With the recent Arctic blast, exercising outdoors seems about as enticing as licking an icy flagpole. Still, if you opt to forgo the cozy confines of your home (or the gym) and brave the elements for a workout, be sure to make some adjustments to your routine.
It may require some planning and preparation, but unless you’re part Yeti, (in which case you can ignore the rest of this article), a little weatherproofing can go a long way to avoiding issues like hypothermia and frostbite.
Okay, this seems like the ultimate Captain Obvious, but you need to dress for the weather. You’ll want not just layers but materials that will keep you as dry as possible. This means protection from the elements if it’s precipitating (think Gore-Tex or other waterproof fabrics) and also materials that will wick perspiration away from your skin if you’re sweating (that means base layers like polypropylene).
But don’t go crazy
While it might seem tempting to keep throwing on items of clothing until you have more layers than a wedding cake, this can backfire. Sure, you’ll be warm in that first quarter mile. But if you’re exercising vigorously, overdressing will cause excessive sweating, which, in freezing conditions, can lead to a rapid drop in body temperature and put you at risk for hypothermia.
If you’re planning on a workout that will get your pulse pounding, the wiser strategy is to start out a little bit cool and warm up as your body does. Another smart approach is to wear layers you can shed if you get too hot.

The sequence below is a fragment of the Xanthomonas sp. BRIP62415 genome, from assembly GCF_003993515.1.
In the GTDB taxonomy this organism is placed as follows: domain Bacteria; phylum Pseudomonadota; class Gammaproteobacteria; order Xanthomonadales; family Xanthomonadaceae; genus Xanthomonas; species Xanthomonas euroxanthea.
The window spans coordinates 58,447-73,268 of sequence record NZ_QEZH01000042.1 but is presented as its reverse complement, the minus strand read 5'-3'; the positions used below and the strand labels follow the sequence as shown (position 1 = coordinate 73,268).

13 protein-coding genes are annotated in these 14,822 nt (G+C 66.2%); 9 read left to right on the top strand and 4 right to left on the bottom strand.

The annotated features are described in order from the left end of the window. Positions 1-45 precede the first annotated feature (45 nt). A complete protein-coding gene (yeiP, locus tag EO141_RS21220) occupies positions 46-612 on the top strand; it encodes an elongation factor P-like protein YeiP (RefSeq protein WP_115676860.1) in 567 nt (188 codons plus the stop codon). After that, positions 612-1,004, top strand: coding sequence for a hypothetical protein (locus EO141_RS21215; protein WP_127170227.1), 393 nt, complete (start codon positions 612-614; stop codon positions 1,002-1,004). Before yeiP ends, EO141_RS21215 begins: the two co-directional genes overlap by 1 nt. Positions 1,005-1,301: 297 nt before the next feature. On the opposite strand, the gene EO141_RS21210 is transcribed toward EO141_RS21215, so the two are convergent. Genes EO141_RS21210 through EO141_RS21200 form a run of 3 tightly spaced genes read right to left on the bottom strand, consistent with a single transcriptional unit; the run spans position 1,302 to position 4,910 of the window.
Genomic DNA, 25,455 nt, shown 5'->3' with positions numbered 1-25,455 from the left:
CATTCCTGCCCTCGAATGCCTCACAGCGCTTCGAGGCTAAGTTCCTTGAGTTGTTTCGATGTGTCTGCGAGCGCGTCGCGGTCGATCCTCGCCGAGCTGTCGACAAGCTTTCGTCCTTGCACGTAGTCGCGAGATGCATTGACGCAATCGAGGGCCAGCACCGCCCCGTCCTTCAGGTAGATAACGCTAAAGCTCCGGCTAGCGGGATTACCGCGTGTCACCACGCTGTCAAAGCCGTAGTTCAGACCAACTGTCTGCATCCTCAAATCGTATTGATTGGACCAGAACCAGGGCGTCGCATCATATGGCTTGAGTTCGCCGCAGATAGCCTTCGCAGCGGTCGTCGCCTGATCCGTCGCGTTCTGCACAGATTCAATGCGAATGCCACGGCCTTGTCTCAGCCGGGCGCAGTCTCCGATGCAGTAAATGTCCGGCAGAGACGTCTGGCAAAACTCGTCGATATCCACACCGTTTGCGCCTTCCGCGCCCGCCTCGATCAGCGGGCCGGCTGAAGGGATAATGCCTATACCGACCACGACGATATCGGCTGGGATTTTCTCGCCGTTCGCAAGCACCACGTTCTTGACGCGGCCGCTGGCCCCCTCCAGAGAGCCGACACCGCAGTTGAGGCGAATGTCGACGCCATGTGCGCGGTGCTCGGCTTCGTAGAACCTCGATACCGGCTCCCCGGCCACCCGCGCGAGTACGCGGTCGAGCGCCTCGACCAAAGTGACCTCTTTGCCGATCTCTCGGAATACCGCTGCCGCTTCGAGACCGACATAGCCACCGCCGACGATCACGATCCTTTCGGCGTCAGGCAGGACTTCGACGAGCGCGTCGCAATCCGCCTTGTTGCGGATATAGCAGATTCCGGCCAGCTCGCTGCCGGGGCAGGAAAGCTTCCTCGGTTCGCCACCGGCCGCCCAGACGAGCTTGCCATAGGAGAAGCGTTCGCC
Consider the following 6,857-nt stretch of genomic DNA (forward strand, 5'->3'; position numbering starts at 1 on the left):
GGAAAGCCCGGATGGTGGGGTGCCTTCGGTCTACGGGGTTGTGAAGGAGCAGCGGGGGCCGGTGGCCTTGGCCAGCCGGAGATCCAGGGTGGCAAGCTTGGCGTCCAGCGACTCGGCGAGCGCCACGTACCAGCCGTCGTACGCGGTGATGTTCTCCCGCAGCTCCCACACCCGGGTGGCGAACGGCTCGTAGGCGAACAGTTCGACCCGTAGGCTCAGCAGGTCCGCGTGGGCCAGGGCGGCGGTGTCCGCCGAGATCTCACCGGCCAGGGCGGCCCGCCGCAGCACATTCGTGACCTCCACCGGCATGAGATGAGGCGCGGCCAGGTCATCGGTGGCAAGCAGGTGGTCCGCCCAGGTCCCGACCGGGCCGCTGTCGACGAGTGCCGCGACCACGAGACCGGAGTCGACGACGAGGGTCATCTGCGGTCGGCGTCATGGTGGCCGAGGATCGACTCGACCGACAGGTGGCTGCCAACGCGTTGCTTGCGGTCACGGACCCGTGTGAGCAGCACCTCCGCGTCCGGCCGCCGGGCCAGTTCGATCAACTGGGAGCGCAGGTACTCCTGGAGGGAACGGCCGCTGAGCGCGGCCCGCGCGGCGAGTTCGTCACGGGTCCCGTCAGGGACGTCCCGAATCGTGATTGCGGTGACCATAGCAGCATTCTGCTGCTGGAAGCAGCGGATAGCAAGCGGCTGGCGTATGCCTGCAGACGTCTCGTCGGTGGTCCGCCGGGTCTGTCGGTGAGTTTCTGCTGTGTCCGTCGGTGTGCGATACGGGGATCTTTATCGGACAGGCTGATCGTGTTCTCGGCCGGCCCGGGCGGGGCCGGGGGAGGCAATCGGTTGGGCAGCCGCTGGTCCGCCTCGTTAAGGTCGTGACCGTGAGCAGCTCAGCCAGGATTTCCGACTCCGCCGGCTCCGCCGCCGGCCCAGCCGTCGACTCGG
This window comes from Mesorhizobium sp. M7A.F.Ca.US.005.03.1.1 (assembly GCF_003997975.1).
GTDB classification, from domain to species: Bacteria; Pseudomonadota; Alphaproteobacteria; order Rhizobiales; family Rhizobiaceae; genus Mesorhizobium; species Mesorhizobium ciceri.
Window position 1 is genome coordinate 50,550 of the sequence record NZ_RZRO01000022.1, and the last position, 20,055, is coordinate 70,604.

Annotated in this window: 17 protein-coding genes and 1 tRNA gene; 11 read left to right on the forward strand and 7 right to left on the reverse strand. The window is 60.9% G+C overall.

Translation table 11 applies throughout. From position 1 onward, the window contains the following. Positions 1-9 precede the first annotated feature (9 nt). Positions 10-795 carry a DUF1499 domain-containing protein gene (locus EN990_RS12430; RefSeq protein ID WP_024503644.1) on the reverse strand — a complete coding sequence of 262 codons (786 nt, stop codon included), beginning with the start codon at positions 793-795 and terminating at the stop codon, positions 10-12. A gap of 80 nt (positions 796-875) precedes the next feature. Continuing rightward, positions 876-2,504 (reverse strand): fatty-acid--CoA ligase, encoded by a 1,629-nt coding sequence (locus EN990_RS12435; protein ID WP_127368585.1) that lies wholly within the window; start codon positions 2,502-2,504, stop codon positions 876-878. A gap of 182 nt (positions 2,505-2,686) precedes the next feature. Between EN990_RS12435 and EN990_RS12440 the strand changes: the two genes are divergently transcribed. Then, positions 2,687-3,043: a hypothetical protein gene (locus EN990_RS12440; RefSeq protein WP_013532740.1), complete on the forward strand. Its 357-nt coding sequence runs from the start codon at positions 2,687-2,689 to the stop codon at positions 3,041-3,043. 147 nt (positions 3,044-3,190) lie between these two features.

Remember the wind
In this land where the wind goes sweeping down the plains, don’t forget an outer layer that repels those gusts. As your phone will tell you, even a relatively light breeze can drive the perceived temperature down several degrees, and a stiff north wind can make it feel 20 degrees below what the mercury says.
Even if the rest of your body stays warm, frostbite can strike the tiniest patch of exposed skin. Hats, sunglasses and neckwear that can be pulled up over your nose and mouth all offer protection from exposure. Although your fingers and toes are covered, use extra layers and, if you’re like me, mittens.
Consider splurging on Hot Hands or other single-use hand or toe warmers. Not only will they ensure your extremities stay warm and functional, but I’ve found an added bonus: They last for many hours beyond my workout, so I can keep them with me and feel toasty all day.
Adam Cohen is a marathoner and senior vice president and general counsel at the Oklahoma Medical Research Foundation. Submit your health questions to email@example.com.